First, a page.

A recent survey found that many teenagers are feeling a significant amount of concern about the prospect of returning to in-person instruction in the school year ahead. At the same time, many said their online classes last spring did not offer the same quality of education they received while still in school.
The survey, which was done by the research firm ENGINE Insights on behalf of Junior Achievement, asked 1,000 teenagers between the ages of 13 and 17 about a range of topics related to the coronavirus and its potential impact on their futures.
Two-thirds of teens said they were concerned about going to classes in person in the fall, and 39% of those who said they were concerned reported that they were either “extremely” or “very” concerned.
Though there is clearly some anxiety about returning to in-person instruction during a pandemic, over half (53%) of the teens who responded to the survey said they found their online class quality to be either “poor” or “fair.”
Most respondents hoped to see some sort of in-person education in the fall, with 26% saying they would like to attend classes five days a week, and 36% said they wanted a blend of online education with in-person instruction.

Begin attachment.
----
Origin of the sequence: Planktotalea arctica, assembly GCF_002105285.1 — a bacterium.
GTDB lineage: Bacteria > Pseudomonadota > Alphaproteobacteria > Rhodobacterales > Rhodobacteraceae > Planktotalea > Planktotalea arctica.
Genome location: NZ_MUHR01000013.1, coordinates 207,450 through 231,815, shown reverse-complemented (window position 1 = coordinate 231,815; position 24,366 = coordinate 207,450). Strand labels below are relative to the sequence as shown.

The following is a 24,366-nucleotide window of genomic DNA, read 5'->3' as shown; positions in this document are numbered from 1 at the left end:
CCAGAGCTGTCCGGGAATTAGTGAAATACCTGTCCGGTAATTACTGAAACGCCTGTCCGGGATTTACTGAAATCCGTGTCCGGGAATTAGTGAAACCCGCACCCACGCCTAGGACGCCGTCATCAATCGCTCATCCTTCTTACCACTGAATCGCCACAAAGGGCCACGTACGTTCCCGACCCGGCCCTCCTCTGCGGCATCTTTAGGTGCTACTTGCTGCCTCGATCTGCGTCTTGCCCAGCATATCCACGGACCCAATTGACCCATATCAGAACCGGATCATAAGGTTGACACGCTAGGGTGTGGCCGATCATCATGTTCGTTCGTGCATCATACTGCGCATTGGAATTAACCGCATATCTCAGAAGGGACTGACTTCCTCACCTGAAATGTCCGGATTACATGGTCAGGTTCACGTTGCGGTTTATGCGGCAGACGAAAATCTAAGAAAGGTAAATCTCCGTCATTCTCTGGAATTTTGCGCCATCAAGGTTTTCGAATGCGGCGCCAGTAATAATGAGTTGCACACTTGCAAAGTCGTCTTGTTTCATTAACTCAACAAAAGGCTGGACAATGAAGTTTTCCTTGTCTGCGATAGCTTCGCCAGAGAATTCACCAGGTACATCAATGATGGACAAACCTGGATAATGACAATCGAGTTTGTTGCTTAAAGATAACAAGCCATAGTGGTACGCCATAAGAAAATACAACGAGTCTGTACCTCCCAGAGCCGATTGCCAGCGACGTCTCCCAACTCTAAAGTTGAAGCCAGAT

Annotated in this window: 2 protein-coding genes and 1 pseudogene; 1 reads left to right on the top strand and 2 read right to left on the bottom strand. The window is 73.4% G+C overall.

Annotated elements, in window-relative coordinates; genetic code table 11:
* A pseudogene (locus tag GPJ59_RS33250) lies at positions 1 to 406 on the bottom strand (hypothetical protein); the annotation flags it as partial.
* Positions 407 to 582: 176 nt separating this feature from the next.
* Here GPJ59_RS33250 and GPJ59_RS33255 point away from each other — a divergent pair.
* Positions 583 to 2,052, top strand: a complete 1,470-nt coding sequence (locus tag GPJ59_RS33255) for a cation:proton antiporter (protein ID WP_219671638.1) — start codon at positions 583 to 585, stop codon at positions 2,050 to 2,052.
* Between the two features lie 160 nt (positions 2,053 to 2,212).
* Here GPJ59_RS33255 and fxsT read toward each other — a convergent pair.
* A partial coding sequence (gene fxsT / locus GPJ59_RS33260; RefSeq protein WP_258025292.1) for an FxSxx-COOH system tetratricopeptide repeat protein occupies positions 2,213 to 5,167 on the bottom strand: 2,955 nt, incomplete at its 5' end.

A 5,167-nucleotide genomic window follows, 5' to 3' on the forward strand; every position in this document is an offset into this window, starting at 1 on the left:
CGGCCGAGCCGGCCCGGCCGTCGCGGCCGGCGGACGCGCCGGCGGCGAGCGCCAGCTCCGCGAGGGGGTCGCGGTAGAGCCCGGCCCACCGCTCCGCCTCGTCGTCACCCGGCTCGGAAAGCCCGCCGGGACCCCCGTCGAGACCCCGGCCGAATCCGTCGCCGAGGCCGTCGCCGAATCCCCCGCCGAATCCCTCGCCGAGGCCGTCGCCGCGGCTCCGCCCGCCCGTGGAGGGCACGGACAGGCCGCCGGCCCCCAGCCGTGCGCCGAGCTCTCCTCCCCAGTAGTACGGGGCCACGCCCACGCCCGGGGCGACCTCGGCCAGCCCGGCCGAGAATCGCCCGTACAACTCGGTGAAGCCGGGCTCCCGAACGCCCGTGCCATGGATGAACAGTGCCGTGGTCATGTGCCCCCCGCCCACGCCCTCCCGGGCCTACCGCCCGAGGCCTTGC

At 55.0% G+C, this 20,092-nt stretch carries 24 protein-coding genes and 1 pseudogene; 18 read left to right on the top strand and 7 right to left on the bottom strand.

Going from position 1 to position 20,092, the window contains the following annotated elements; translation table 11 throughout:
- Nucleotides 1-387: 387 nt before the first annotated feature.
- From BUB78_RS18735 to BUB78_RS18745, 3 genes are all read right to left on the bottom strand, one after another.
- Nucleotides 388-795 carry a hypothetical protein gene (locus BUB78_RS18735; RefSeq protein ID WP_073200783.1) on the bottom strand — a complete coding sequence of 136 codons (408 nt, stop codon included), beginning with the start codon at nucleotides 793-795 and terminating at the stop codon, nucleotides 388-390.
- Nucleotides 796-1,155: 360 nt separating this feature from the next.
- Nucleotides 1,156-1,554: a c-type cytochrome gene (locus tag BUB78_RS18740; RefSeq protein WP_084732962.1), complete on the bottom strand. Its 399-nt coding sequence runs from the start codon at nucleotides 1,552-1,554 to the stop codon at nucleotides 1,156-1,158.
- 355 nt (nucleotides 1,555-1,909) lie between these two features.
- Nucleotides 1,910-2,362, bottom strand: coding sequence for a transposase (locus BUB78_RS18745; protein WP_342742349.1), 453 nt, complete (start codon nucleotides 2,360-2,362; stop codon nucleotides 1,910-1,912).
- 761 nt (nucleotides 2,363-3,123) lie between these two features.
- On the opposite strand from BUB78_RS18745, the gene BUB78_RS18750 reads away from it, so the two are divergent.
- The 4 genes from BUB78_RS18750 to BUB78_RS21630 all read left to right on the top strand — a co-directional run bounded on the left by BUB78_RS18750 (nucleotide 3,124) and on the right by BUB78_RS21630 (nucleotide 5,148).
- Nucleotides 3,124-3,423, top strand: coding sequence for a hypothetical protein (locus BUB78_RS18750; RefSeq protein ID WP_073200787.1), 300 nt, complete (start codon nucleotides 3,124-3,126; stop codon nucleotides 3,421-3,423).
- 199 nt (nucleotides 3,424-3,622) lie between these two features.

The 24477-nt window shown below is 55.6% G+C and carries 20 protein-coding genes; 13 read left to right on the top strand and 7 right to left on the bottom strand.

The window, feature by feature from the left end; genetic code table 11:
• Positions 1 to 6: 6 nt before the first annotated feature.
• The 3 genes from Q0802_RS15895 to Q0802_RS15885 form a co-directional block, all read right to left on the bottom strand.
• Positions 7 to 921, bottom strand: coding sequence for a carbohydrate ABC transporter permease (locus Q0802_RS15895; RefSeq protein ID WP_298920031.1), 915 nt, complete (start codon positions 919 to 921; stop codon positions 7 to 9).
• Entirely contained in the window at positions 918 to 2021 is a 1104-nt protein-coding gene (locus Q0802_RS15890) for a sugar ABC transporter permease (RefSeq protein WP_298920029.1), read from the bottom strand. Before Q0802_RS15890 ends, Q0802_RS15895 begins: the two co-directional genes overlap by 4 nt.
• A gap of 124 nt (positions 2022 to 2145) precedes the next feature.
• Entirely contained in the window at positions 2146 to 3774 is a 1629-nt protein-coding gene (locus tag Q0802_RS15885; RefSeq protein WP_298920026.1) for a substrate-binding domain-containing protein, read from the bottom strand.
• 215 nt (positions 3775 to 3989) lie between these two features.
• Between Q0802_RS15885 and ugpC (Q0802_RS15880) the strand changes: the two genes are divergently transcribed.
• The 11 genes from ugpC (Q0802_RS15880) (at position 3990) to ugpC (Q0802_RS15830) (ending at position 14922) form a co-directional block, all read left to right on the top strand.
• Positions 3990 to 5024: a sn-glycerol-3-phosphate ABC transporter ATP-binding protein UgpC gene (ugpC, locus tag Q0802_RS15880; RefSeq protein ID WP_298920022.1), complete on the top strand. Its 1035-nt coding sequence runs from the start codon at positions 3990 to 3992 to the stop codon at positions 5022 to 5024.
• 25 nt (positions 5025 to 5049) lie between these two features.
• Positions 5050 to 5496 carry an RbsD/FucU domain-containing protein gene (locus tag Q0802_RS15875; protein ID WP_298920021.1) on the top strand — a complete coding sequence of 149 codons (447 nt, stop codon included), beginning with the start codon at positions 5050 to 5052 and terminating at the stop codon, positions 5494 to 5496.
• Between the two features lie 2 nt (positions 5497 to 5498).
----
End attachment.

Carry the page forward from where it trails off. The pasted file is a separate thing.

Some 30% said they wanted their classes to be fully online this fall.
As a number of D.C.-area school systems continue to finalize their fall plans, many have opted to begin the year entirely virtually, though some have plans to implement a hybrid model of in-person and online instruction.
“These results show that our young people are just as overwhelmed and conflicted by current events as many adults are,” said Kate Keverline, communication associate at Junior Achievement of Greater Washington. “They also show that teens are struggling to remain hopeful in the face of the pandemic, economic upheaval and inequity.”
Some of the other responses showed that the teens surveyed fear COVID-19 will have a lasting impact on their futures: 28% expressed concern that their dreams would not come true because of the pandemic, 27% said they were worried they would not be able to find a job that would pay a living wage and 21% were anxious about not being able to provide for their families as an adult.
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